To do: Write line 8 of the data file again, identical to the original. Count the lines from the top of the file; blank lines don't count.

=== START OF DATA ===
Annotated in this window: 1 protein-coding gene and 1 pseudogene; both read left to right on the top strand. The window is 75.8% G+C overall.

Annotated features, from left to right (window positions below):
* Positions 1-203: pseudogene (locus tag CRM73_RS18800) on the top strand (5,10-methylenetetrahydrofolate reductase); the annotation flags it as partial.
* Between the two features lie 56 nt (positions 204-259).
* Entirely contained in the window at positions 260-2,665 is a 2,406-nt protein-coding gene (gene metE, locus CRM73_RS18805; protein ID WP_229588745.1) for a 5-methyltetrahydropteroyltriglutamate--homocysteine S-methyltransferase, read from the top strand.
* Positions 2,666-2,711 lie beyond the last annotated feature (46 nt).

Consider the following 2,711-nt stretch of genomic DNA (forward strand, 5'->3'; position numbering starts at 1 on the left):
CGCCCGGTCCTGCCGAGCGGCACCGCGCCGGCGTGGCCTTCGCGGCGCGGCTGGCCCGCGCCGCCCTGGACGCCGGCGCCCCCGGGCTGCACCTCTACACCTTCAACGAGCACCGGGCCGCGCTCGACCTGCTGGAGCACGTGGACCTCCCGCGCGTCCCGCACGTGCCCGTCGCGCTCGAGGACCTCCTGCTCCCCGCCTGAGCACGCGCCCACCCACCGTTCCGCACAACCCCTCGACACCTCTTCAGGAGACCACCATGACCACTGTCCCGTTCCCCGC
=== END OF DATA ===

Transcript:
CGCCCGGTCCTGCCGAGCGGCACCGCGCCGGCGTGGCCTTCGCGGCGCGGCTGGCCCGCGCCGCCCTGGACGCCGGCGCCCCCGGGCTGCACCTCTACACCTTCAACGAGCACCGGGCCGCGCTCGACCTGCTGGAGCACGTGGACCTCCCGCGCGTCCCGCACGTGCCCGTCGCGCTCGAGGACCTCCTGCTCCCCGCCTGAGCACGCGCCCACCCACCGTTCCGCACAACCCCTCGACACCTCTTCAGGAGACCACCATGACCACTGTCCCGTTCCCCGC